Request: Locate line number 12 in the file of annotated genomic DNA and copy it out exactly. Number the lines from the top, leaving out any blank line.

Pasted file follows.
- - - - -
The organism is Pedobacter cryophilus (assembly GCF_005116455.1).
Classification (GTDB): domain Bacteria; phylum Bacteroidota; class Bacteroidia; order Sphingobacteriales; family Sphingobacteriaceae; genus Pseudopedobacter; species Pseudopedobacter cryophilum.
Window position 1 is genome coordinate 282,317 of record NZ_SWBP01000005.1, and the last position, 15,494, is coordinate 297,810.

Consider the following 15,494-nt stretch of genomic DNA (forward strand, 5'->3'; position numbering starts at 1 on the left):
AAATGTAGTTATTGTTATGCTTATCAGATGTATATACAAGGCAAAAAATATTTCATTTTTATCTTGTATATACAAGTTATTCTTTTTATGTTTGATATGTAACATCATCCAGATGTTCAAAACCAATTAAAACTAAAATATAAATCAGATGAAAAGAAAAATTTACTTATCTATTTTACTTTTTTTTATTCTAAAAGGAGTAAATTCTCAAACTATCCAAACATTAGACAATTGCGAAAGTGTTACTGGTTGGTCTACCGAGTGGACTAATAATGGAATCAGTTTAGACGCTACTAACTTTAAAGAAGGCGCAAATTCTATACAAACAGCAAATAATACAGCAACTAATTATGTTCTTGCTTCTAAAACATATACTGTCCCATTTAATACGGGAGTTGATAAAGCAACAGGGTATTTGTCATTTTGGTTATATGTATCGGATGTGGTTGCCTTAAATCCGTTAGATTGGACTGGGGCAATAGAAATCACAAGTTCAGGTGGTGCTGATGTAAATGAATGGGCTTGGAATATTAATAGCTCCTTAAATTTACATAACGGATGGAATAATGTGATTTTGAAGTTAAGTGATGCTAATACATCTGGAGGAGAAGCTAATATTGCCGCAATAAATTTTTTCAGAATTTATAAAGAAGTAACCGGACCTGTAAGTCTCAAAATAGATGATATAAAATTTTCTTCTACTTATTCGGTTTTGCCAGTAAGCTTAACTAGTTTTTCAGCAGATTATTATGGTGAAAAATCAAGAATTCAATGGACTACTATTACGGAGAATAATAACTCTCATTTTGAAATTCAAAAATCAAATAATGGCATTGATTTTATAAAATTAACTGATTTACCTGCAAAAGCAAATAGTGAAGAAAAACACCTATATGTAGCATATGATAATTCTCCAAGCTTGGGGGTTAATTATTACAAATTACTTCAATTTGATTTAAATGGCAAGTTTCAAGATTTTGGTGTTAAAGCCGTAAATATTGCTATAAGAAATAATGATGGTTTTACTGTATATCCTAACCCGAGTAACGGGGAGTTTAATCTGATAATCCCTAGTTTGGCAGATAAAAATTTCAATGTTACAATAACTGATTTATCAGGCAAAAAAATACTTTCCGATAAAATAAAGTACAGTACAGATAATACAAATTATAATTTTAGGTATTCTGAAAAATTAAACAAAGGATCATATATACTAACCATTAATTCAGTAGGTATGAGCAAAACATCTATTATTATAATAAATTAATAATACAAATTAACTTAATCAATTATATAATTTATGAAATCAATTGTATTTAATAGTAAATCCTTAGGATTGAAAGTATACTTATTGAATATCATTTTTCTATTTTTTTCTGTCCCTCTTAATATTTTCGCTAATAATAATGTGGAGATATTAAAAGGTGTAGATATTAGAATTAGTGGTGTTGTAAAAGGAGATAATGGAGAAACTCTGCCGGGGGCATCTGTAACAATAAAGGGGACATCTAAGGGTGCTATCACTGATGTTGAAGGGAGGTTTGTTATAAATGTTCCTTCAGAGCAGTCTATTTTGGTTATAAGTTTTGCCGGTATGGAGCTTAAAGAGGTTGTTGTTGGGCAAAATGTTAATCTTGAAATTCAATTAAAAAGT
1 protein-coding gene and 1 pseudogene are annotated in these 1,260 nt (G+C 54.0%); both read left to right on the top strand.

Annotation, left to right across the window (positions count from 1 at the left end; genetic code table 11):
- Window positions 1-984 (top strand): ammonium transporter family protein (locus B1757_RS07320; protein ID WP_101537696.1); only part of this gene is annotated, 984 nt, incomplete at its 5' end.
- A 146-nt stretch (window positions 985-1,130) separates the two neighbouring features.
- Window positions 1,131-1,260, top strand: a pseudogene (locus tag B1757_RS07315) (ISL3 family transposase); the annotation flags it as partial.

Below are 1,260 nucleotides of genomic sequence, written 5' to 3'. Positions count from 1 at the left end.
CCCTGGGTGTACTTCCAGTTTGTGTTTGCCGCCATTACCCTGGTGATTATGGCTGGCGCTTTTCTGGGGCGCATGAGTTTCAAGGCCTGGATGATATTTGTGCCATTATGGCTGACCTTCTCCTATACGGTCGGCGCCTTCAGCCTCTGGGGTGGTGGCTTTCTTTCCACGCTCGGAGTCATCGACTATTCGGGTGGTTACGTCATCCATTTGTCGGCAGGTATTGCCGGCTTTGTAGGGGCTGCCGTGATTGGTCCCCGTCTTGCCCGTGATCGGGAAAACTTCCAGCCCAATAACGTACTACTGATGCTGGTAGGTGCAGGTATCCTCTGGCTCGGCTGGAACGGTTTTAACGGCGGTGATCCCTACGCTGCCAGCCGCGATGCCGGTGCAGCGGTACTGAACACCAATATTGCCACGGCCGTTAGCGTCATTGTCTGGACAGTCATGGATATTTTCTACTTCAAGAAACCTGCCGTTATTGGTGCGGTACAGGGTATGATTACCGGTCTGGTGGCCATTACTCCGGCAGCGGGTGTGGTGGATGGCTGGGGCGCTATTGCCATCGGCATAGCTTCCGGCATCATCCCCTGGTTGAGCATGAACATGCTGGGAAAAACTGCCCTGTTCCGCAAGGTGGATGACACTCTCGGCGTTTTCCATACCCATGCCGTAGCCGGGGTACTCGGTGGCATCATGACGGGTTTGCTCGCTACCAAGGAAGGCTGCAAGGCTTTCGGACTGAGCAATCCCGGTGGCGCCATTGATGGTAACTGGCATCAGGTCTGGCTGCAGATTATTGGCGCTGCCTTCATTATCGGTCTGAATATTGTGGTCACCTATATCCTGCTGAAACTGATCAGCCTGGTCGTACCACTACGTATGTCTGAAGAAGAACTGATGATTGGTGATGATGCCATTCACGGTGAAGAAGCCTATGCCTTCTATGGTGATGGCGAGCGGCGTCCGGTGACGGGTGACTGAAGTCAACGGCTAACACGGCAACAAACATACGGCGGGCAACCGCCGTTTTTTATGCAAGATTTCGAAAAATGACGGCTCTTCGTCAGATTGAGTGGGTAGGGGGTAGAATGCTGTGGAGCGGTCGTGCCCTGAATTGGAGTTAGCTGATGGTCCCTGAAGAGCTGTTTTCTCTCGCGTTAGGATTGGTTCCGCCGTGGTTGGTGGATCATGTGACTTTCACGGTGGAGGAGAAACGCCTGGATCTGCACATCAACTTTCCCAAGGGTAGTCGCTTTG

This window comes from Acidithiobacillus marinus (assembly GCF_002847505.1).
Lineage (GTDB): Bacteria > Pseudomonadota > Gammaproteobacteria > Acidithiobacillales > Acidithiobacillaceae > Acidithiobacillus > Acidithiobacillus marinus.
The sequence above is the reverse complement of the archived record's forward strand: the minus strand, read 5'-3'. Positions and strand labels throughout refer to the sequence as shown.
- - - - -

CCCTGGGTGTACTTCCAGTTTGTGTTTGCCGCCATTACCCTGGTGATTATGGCTGGCGCTTTTCTGGGGCGCATGAGTTTCAAGGCCTGGATGATATTTGTGCCATTATGGCTGACCTTCTCCTATACGGTCGGCGCCTTCAGCCTCTGGGGTGGTGGCTTTCTTTCCACGCTCGGAGTCATCGACTATTCGGGTGGTTACGTCATCCATTTGTCGGCAGGTATTGCCGGCTTTGTAGGGGCTGCCGTGATTGGTCCCCGTCTTGCCCGTGATCGGGAAAACTTCCAGCCCAATAACGTACTACTGATGCTGGTAGGTGCAGGTATCCTCTGGCTCGGCTGGAACGGTTTTAACGGCGGTGATCCCTACGCTGCCAGCCGCGATGCCGGTGCAGCGGTACTGAACACCAATATTGCCACGGCCGTTAGCGTCATTGTCTGGACAGTCATGGATATTTTCTACTTCAAGAAACCTGCCGTTATTGGTGCGGTACAGGGTATGATTACCGGTCTGGTGGCCATTACTCCGGCAGCGGGTGTGGTGGATGGCTGGGGCGCTATTGCCATCGGCATAGCTTCCGGCATCATCCCCTGGTTGAGCATGAACATGCTGGGAAAAACTGCCCTGTTCCGCAAGGTGGATGACACTCTCGGCGTTTTCCATACCCATGCCGTAGCCGGGGTACTCGGTGGCATCATGACGGGTTTGCTCGCTACCAAGGAAGGCTGCAAGGCTTTCGGACTGAGCAATCCCGGTGGCGCCATTGATGGTAACTGGCATCAGGTCTGGCTGCAGATTATTGGCGCTGCCTTCATTATCGGTCTGAATATTGTGGTCACCTATATCCTGCTGAAACTGATCAGCCTGGTCGTACCACTACGTATGTCTGAAGAAGAACTGATGATTGGTGATGATGCCATTCACGGTGAAGAAGCCTATGCCTTCTATGGTGATGGCGAGCGGCGTCCGGTGACGGGTGACTGAAGTCAACGGCTAACACGGCAACAAACATACGGCGGGCAACCGCCGTTTTTTATGCAAGATTTCGAAAAATGACGGCTCTTCGTCAGATTGAGTGGGTAGGGGGTAGAATGCTGTGGAGCGGTCGTGCCCTGAATTGGAGTTAGCTGATGGTCCCTGAAGAGCTGTTTTCTCTCGCGTTAGGATTGGTTCCGCCGTGGTTGGTGGATCATGTGACTTTCACGGTGGAGGAGAAACGCCTGGATCTGCACATCAACTTTCCCAAGGGTAGTCGCTTTG